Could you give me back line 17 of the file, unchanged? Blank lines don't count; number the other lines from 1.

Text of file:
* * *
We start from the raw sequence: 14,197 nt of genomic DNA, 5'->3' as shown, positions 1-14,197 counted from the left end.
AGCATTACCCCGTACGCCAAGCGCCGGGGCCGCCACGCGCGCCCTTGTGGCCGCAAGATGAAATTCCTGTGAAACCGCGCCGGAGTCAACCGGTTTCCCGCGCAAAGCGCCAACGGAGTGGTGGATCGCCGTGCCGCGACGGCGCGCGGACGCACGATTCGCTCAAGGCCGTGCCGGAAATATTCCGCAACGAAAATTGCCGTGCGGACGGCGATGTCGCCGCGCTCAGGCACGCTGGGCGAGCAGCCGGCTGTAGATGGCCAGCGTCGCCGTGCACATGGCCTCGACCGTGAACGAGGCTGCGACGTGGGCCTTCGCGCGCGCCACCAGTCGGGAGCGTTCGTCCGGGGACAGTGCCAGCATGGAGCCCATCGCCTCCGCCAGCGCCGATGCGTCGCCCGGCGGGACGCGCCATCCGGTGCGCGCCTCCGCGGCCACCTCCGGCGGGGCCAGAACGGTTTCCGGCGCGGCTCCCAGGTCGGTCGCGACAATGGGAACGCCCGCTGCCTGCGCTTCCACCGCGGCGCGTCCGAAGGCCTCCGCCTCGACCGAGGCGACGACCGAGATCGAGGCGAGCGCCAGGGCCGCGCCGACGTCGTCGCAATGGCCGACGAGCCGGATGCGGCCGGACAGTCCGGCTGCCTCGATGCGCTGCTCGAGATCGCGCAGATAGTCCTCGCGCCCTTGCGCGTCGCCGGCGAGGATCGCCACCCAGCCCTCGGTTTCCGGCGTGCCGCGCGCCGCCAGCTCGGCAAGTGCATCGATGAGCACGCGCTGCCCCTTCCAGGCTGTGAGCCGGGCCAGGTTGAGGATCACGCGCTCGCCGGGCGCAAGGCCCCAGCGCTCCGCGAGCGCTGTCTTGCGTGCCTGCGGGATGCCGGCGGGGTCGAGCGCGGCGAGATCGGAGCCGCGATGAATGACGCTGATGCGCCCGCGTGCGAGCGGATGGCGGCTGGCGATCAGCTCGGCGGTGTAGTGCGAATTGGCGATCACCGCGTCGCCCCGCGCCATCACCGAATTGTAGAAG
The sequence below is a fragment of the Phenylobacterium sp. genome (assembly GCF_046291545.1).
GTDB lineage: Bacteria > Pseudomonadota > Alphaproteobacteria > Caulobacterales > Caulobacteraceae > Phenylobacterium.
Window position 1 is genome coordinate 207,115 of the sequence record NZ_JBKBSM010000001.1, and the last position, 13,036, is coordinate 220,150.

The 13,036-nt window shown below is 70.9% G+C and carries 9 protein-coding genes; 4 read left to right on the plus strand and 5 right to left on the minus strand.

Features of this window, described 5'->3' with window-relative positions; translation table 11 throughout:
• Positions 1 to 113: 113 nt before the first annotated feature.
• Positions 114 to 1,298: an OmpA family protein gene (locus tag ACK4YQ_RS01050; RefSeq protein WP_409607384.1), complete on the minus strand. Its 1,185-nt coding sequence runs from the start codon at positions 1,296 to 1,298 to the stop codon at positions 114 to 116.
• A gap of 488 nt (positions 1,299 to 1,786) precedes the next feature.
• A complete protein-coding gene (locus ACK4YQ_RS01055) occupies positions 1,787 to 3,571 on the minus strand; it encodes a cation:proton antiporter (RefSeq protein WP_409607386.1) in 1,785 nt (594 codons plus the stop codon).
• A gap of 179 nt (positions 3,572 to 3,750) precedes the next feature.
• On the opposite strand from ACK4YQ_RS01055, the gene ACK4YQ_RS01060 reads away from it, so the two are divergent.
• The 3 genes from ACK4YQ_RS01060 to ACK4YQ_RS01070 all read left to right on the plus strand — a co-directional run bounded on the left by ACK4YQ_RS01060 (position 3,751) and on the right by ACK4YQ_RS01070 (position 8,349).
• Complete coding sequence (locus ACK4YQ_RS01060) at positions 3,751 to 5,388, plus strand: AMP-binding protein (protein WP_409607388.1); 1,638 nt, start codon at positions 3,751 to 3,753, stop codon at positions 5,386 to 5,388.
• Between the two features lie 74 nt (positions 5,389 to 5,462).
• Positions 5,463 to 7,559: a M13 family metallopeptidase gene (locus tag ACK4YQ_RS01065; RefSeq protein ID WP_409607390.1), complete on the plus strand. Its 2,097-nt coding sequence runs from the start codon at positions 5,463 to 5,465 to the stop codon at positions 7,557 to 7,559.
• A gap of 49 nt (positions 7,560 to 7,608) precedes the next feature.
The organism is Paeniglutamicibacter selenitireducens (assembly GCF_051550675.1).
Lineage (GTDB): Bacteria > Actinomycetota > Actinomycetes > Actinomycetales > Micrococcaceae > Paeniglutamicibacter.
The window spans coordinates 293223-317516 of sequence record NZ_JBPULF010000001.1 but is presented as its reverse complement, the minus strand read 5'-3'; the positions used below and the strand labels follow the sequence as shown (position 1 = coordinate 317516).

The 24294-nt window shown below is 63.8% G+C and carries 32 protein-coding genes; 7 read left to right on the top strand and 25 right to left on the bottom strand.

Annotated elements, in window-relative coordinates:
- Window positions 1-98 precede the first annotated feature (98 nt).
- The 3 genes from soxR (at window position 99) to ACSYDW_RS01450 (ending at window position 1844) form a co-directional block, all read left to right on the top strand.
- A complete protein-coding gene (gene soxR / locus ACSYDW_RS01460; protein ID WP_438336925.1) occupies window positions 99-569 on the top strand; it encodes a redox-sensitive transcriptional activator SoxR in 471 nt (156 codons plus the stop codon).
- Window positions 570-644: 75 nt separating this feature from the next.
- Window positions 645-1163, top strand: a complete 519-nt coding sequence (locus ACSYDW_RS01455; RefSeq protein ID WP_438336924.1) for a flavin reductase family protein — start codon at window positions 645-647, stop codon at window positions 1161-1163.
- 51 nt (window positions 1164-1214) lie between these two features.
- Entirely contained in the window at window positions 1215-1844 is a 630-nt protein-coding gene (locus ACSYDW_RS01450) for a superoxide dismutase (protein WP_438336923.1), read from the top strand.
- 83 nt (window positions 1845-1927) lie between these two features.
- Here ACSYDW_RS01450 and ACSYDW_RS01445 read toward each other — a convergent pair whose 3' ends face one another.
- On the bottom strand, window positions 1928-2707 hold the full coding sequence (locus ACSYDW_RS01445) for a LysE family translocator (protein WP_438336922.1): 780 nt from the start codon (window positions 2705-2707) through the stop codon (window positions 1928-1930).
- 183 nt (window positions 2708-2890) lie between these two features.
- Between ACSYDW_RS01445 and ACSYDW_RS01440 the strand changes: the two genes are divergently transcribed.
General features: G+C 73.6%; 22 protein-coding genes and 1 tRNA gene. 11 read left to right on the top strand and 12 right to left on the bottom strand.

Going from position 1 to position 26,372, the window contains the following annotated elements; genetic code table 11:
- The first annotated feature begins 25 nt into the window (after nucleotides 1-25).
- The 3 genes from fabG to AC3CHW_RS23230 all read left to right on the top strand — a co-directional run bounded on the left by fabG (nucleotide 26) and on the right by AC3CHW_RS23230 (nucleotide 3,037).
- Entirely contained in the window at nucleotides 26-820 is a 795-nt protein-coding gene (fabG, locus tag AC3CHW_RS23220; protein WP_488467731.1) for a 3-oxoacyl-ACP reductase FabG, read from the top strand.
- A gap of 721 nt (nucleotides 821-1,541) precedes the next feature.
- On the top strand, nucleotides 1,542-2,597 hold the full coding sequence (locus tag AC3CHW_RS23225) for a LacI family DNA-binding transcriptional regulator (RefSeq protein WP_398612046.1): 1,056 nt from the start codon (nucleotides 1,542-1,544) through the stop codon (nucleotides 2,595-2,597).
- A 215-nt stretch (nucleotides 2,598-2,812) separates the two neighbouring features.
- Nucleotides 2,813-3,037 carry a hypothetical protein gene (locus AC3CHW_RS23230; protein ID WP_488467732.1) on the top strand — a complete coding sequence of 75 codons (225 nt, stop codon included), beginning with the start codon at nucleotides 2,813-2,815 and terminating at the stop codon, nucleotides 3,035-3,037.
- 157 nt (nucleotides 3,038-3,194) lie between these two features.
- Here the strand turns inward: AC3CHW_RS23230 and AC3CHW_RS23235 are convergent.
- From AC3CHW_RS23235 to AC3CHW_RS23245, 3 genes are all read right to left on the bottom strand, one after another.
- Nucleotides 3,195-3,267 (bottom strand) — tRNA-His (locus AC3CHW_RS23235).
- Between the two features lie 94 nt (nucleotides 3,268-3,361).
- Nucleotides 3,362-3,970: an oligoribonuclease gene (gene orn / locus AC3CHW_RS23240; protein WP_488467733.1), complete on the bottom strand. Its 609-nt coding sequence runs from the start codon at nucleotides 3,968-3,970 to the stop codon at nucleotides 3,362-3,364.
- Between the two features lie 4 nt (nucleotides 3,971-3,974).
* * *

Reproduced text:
• Positions 5,463 to 7,559: a M13 family metallopeptidase gene (locus tag ACK4YQ_RS01065; RefSeq protein ID WP_409607390.1), complete on the plus strand. Its 2,097-nt coding sequence runs from the start codon at positions 5,463 to 5,465 to the stop codon at positions 7,557 to 7,559.